Zuzana Ruzickova is one of Europe's most respected harpsichordists; she has released around a hundred albums and played in concert halls around the world. She was born in Pilsen in 1927 into an upper class Jewish family, a family that was soon to be decimated by the Holocaust; only she and her mother survived. When I visited her in her flat in Prague 3, she told me how life gradually became unbearable for Jews after the Nazi occupation.
"We had to wear yellow stars, and we were forbidden quite a lot of things - to go to the cinema, to travel on the tram or bus. It came gradually, you know. At first one thought, well this will pass, and then came another thing and another forbidden thing. And then we had to leave the school, and then we had to leave our flat. There was always this faith, this can't last long and the war won't last long, and the Nazis won't last long.
"My father had spent four years in America with his family and we had affidavits, so we could have very easily left. But my father was a great patriot and a member of Sokol, a very patriotic...club. He said, one doesn't leave one's country when it's in dire distrait. So he stayed. In the end we went first to Theresienstadt."
Tell us about Terezin. The Nazis famously, or notoriously, tried to present Terezin as a kind of model concentration camp - what was it really like there?
"First of all there was a lot of hunger. Of course it was very, very inconvenient and...stressing. On the other hand, the elite of Europe were in Terezin. As far as the cultural life was concerned, it was extraordinary. Maybe it was only after the war that I realised how extraordinary it was, because I was only 14 when I went and I imagined everywhere there was such a climate of cultural and scientific...celebrities, as I was used to in Theresienstadt."
When you heard you were being sent to Auschwitz did you think that was the end?
"We didn't know that we were being sent to Auschwitz - we were told we were being sent to a work camp somewhere in Poland. But there was no mention of Auschwitz. That was still a secret, but I had some...doubts about it, because I knew Freddy Hirsch - you would have heard about him - and he was one of the people who met the famous Belystok children. That was a group of children who suddenly appeared in Terezin, very emaciated.
"When the children went to the showers they started to cry and to weep. Evidently they told something about the gas chambers. Freddy Hirsch came into contact with them - though he shouldn't have, he was sent to Auschwitz because of that - and he told some of it to his friends, and through this I knew something about it."
How long did you spend at Auschwitz, and do you have any particular memories, for want of a better word?
"I spent in Auschwitz almost half a year, almost six months. I was at the children's home which was something which Freddy Hirsch managed to get from the Nazis, from the SS. In that children's home Freddy Hirsch and all the other pedagogues tried to give the children a feeling of some normality. Of not lying, of not stealing, of being honest citizens, of trying to be clean.
"This was something which saved not only quite a few of the children - some of them of course were not saved - but also quite a few of the pedagogues. Because there was not such despair...There was some sort of, not quite hope because we knew that we would go to the gas-chambers, but a sort of hope for humanity."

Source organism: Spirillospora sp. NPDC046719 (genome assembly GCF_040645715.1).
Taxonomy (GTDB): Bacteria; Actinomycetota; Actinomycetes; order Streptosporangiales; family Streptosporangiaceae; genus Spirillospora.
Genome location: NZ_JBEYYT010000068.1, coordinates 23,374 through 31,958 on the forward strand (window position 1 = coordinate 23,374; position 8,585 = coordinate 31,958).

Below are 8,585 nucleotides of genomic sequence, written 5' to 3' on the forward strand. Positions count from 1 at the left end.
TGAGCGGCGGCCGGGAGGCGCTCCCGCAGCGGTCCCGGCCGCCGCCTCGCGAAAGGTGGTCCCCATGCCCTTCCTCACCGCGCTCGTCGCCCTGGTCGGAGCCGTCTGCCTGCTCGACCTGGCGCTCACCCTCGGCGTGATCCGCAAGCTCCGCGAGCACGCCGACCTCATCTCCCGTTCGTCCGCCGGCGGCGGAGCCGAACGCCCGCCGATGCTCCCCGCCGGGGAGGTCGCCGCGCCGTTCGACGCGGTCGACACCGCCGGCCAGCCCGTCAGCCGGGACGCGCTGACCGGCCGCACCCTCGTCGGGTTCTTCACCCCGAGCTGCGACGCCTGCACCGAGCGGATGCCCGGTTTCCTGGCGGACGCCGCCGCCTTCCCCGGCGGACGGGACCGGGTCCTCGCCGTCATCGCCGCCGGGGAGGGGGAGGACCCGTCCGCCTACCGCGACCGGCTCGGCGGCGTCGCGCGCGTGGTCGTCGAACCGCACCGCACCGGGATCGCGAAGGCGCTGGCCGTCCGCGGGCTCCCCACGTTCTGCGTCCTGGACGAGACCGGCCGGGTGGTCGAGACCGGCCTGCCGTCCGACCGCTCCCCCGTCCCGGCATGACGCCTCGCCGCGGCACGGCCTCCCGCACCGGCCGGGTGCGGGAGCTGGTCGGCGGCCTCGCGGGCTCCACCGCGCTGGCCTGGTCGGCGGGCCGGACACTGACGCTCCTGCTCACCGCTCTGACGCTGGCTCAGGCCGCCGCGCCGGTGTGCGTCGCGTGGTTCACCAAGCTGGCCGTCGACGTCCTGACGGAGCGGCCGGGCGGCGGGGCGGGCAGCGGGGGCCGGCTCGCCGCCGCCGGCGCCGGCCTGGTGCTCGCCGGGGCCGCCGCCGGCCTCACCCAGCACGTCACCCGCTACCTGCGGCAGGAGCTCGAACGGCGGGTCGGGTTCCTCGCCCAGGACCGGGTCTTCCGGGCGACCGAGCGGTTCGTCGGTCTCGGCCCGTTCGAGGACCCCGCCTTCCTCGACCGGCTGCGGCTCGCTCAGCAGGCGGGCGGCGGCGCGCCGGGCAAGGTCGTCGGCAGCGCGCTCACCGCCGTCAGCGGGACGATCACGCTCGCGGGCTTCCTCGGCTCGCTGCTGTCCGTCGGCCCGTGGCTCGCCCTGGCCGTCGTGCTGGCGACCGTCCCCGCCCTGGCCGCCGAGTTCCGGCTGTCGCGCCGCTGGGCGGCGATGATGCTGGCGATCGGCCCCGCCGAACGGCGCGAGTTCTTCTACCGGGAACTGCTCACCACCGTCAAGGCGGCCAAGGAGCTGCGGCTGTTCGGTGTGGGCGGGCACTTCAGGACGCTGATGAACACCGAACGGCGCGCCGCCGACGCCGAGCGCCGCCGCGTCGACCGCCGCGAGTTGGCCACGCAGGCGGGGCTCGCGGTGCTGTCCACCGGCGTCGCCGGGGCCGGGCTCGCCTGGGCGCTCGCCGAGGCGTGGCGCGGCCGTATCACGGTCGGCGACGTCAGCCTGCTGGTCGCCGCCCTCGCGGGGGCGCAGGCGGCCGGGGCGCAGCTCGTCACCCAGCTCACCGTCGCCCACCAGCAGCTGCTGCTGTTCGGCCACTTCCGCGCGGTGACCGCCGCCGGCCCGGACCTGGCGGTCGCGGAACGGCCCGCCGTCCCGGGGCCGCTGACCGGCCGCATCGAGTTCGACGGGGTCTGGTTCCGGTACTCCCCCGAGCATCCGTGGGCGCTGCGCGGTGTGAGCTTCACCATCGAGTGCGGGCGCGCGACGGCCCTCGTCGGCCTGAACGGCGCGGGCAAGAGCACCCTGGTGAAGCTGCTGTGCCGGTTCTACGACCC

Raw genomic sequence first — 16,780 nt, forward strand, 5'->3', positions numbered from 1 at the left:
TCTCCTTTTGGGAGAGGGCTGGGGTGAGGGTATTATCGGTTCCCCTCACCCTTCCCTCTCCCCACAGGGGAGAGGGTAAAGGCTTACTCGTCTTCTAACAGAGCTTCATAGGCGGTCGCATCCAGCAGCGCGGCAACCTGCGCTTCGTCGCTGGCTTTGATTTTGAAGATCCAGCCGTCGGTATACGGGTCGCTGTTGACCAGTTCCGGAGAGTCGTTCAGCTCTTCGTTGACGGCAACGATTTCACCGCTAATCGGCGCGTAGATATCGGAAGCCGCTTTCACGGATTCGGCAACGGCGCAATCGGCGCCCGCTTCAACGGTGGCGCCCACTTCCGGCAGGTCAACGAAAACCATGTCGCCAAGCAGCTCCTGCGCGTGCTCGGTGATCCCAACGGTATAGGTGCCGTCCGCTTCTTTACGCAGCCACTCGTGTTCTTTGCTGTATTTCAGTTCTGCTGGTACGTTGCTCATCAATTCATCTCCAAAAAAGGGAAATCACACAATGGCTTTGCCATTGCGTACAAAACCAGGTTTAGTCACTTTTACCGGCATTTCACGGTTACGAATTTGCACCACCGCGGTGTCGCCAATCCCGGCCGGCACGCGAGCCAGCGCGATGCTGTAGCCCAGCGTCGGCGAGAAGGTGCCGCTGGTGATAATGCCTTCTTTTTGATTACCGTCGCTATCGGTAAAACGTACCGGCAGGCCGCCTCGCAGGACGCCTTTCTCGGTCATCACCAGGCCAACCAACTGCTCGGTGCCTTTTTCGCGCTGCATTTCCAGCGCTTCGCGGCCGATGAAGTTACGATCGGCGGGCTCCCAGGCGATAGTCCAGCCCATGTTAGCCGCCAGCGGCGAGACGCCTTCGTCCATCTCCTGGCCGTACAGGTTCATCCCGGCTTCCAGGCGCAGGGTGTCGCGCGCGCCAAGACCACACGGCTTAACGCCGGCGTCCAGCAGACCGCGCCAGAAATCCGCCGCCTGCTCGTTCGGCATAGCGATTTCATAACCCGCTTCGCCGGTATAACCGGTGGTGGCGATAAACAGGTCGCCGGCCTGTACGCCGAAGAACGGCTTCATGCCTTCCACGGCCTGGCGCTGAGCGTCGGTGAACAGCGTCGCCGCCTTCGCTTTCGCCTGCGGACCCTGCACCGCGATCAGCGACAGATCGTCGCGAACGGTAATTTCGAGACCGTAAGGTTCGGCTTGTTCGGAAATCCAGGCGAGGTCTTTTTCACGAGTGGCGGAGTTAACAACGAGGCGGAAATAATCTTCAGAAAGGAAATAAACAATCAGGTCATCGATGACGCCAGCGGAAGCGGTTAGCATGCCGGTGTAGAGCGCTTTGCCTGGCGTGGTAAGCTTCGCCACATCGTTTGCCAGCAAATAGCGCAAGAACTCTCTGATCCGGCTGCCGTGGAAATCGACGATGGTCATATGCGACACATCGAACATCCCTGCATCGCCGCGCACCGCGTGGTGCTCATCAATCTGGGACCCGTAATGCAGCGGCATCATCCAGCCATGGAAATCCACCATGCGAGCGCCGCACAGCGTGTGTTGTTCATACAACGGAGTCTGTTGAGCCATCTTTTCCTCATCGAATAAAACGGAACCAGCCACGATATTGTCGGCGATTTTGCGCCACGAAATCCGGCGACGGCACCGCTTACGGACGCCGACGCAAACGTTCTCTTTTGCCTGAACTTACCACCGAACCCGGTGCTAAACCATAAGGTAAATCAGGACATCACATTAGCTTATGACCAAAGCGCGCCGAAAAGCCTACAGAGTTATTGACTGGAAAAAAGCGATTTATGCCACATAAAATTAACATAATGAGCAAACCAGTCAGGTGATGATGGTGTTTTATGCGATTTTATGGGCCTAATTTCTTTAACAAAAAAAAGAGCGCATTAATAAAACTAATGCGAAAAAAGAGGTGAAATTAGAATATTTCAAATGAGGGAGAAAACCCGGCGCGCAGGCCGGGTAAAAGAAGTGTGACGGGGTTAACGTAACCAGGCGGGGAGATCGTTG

How did you find living day to day? Were you full of despair, or did you go about your daily tasks?
"Both, both. One had to go about daily tasks, and one was full of despair. I still feel very guilty because I was...I was not managing my despair very well, so that my mother saw how afraid I was of death - I regret that very much, it must have been terrible for her.
"Of course one was holding on to life and seeing these fires and the chimneys every day was simply...simply...unbearable."
You went from Auschwitz to work I believe in Germany, in Hamburg.
"Yes, that was a lifesaver, because the Allies were...invading and the Germans needed workers. So out of the 5,000 who should have gone to the gas chambers of my transport, 1,000 men and 1,000 women were chosen for work in Germany. And myself and my mother were miraculously chosen."
Do you recall the moment that you realised that the Germans had lost, that the war was effectively over?
"The Germans had us building traps for tanks, and we then we heard shooting and we realised that the Allies were very near. Then the Nazis left and didn't leave us any water or food. But the Allies didn't come. For three days we were there, trapped, without food and without knowing what was happening, until the British came the third day.
"We didn't realise until the last minute, until I think the afternoon of the...15th of April, when the British armed forces came into the camp, that we were really liberated, that the war was over. By then myself and my mother and most of the girls who survived were so ill that we didn't even have much strength to...to celebrate."
This Thursday is the 60th anniversary of the liberation of Auschwitz. There are many memorials taking place - what do you think is the importance of such memorials?
"Well, that's quite easy to say. The importance is first of all to warn against any dictators or any terrorists who could again do the same thing - or who even do it now.
"And the second thing is of course to warn against things like the Auschwitz lie. The more we die out, we survivors, the more the Auschwitz lie will spread, because it's a terrible thing for humanity to remember. So these memorial days are for me very, very important."
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